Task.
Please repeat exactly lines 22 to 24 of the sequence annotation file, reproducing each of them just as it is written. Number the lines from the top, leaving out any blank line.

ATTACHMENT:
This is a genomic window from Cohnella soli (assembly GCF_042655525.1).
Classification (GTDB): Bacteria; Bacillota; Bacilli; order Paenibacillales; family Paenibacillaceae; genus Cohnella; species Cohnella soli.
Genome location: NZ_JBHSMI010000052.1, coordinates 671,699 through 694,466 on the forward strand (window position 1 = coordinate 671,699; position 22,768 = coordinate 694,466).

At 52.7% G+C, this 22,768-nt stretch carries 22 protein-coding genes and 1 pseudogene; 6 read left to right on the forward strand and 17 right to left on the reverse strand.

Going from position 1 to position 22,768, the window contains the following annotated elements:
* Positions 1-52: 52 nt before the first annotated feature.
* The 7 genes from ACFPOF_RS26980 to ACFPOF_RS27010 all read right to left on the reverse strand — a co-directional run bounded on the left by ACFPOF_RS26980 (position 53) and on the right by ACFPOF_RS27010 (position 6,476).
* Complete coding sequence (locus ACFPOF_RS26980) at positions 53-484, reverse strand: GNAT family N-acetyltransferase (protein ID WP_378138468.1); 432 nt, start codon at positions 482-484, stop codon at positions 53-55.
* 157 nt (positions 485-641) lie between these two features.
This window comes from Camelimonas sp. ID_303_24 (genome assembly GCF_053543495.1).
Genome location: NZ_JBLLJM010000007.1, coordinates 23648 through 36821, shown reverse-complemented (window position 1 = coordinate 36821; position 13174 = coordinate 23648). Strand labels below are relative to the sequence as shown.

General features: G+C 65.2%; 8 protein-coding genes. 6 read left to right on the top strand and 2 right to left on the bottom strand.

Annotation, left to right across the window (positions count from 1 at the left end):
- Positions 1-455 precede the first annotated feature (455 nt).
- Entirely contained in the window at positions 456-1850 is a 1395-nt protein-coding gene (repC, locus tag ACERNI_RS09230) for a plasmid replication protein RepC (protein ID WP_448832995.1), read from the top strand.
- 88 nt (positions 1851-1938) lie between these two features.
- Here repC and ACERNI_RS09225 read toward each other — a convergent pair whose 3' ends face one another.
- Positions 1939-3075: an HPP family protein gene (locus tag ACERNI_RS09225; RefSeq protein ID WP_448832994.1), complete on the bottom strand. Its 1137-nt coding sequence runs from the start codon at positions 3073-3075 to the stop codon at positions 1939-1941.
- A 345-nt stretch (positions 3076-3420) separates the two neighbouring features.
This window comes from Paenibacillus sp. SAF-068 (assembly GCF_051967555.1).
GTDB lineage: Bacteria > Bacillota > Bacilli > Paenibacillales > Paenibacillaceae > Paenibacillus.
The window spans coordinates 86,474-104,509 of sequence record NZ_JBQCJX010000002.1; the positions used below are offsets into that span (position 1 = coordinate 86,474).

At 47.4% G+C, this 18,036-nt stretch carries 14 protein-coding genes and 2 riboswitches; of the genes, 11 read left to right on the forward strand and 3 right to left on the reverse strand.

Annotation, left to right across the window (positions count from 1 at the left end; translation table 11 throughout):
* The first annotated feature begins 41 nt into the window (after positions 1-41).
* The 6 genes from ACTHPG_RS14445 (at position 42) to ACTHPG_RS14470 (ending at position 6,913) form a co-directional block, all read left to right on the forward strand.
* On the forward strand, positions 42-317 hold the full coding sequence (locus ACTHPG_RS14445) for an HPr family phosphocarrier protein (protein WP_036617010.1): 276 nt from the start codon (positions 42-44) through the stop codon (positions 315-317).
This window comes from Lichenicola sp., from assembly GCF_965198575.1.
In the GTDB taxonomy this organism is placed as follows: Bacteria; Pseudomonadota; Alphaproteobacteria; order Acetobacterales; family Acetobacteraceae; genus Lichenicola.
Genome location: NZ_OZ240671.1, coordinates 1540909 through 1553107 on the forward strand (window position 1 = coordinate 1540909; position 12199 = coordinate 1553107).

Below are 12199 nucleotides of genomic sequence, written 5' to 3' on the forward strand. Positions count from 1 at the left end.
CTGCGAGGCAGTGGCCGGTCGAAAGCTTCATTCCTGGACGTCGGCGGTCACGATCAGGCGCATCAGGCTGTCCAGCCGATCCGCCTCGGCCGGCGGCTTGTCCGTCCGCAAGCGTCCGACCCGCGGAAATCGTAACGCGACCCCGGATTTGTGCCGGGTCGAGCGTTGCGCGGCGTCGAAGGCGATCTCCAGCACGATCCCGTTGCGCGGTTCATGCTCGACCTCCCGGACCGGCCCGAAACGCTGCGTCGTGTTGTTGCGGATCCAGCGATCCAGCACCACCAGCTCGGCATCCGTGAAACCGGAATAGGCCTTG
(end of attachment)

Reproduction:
The window spans coordinates 86,474-104,509 of sequence record NZ_JBQCJX010000002.1; the positions used below are offsets into that span (position 1 = coordinate 86,474).

At 47.4% G+C, this 18,036-nt stretch carries 14 protein-coding genes and 2 riboswitches; of the genes, 11 read left to right on the forward strand and 3 right to left on the reverse strand.

Annotation, left to right across the window (positions count from 1 at the left end; translation table 11 throughout):